This posed a big problem as Mtumwa’s parents were both unemployed and in no position to provide any financial support. Thanks to the support of her husband and her aunt, who has been a second mother to her, she was able to fund the difference.
“My first mentor is my lovely husband, Bakari. He makes me proud of being his wife.” Another counter to the day to day study stresses was the steady support from Africa Foundation’s CLEF Programme Manager, Nonhlanhla Ambrose (Nonny), who was “like a sister”.
Mtumwa attributes her success to time management. “It’s all in the planning – time for family and time for study.” Sometimes she moved Bakari and the children out of the room to study; on occasion she would wake up at 2 a.m. to cram in some study time as the family slept.
In her final year, she was pregnant with her third child – a little boy this time. Two days after delivery, she sat her final exams.
Even now, working a three-shift roster of 7 – 2 pm; 2 pm – 9 pm, and 9 pm to 7 pm, with a young family and baby still breastfeeding takes a serious amount of organising.
Part of the CLEF bursary conditions is the giving-back (buyisela) component. Students are required to dedicate time in their holidays providing volunteer services to their communities.
Over her four years of study, Mtumwa made the most of the holiday periods for a number of community services:
She spent time with other CLEF bursary recipients visiting community schools, talking to Form III and IV students, in particular the young women, encouraging them to study further and to work hard on their goals. Needless to say she intrigued them being a married mother that was also building a career.
In the years since Mtumwa started her degree, there has been a steady increase in the number of female bursary recipients, predominantly in the field of education.
Being married is not the end of your story.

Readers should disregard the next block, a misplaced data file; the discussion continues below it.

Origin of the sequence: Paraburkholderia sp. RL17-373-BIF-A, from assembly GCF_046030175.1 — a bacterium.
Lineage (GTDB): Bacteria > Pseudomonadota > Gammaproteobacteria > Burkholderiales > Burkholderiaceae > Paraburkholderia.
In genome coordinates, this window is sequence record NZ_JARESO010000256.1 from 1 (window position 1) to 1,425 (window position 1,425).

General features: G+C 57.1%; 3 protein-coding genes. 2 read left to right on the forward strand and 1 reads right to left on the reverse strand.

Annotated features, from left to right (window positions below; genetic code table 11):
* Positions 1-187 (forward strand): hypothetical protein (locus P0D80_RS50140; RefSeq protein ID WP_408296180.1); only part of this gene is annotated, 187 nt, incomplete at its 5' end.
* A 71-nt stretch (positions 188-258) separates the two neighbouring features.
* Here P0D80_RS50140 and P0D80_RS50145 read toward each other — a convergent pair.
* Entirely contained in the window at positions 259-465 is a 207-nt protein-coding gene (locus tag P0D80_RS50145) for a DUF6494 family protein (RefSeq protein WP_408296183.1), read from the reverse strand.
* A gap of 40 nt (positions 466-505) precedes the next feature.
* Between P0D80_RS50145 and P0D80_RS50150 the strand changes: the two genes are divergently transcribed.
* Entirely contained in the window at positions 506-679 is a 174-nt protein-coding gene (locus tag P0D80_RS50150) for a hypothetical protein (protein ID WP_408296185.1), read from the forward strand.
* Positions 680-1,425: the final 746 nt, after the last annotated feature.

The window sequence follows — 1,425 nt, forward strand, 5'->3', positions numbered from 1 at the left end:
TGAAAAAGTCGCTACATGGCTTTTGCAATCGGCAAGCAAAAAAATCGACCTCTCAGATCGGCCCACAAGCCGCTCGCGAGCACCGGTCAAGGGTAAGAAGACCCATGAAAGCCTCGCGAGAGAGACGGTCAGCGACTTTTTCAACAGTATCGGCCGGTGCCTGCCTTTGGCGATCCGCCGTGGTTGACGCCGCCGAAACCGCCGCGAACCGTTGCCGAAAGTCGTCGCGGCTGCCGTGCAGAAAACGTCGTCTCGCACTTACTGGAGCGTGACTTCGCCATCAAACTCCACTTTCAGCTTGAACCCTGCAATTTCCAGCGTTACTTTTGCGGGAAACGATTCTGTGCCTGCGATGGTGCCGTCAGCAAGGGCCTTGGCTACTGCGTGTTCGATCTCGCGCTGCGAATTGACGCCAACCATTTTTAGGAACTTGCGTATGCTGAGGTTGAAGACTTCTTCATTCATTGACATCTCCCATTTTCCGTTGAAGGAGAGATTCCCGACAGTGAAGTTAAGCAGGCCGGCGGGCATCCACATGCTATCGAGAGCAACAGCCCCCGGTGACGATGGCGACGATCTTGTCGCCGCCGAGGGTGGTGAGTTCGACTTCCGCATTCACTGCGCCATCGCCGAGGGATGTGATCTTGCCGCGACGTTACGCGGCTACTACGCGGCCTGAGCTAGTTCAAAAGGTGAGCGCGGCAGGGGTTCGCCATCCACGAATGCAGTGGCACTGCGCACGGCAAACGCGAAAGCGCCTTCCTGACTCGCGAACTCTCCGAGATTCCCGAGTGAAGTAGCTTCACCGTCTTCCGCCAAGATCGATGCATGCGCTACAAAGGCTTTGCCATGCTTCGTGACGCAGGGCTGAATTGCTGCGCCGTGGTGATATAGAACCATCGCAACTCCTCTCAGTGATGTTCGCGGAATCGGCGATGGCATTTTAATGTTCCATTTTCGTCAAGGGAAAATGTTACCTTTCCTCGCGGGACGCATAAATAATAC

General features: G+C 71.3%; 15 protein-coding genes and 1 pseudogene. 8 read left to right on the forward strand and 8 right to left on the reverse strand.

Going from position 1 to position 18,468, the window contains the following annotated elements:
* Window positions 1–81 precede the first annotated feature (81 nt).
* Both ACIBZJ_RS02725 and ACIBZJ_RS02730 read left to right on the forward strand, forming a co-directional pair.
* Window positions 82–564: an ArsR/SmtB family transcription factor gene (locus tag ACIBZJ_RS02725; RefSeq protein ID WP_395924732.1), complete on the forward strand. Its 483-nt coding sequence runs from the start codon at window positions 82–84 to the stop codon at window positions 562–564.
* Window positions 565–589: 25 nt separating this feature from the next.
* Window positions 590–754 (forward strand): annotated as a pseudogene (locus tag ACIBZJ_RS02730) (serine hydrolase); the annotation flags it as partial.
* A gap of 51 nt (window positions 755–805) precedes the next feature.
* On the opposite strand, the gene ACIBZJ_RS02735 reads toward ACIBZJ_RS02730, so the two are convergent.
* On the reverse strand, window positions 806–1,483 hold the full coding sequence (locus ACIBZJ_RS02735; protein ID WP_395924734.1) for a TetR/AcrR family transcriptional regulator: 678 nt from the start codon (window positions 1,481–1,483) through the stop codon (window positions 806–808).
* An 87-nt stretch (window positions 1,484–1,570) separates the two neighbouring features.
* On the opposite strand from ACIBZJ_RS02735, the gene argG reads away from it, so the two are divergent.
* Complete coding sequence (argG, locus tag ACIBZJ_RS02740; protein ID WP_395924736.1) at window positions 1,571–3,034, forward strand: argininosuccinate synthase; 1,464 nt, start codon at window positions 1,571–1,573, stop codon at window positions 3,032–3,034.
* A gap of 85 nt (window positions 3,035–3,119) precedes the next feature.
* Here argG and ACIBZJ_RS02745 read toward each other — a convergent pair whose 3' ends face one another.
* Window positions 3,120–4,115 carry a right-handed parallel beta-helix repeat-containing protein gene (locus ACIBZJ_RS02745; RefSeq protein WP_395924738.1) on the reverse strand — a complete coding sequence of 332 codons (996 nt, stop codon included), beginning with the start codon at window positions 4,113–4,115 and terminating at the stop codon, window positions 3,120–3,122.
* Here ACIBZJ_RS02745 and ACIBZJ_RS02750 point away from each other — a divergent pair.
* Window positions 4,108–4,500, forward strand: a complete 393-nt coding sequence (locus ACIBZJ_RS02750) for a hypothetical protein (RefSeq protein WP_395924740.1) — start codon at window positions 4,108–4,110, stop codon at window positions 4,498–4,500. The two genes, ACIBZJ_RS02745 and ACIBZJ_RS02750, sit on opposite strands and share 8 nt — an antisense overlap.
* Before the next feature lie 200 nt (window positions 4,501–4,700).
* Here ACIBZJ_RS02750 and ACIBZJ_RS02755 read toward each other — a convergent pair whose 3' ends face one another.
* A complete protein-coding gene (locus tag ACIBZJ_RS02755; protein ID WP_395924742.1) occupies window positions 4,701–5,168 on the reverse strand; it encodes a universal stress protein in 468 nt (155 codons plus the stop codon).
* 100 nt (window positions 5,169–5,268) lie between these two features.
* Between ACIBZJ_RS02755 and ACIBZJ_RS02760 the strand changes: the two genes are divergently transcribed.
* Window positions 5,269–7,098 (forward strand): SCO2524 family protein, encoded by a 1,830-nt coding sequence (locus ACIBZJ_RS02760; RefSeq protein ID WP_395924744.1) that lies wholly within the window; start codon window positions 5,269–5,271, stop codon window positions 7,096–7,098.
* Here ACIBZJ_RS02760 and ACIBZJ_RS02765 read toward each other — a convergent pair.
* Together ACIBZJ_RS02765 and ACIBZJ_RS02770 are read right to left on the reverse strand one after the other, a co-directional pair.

In addition to working at the Matemwe Hospital as a volunteer, she also conducted a research project for the hospital and community around the reasons that the majority of women in the community choose home births rather than accessing the support of the hospital.
Her findings here pointed to a number of social and infrastructural issues, mainly:
- The transportation challenges of the 5 km rocky road to the Matemwe Hospital, with no hospital transport available
- The financial challenges of getting to and from the hospital
- The midwife staff shortage at the hospital, with only two midwives on call
As a result of her research findings, the hospital was able to motivate the employment of two more midwives, enabling a 24 hour service for the community. The transport issue is complex, but is currently receiving attention from the Ministry.
Mtumwa is simply unstoppable. Her intended next step (subsidised by a Chinese sponsorship) will take her to Beijing for an 18-month Masters in Emergency Nursing. She will be using 2021 to study the basics of Mandarin reading, writing and speaking to prepare herself for this goal.
This remarkable woman’s story pays testimony to the support she has received over the years from her husband and aunt; to the opportunities enabled by the CLEF programme, and to her firm conviction that with passion and dedication, a woman can do anything.
The compounded impact of the CLEF programme – with an exceptional pass rate of 98% – extends beyond the students.
Tertiary education unlocks the door to increased job opportunities and earning potential. Consequently, unemployment levels are reduced, family household incomes are supplemented and communities are uplifted.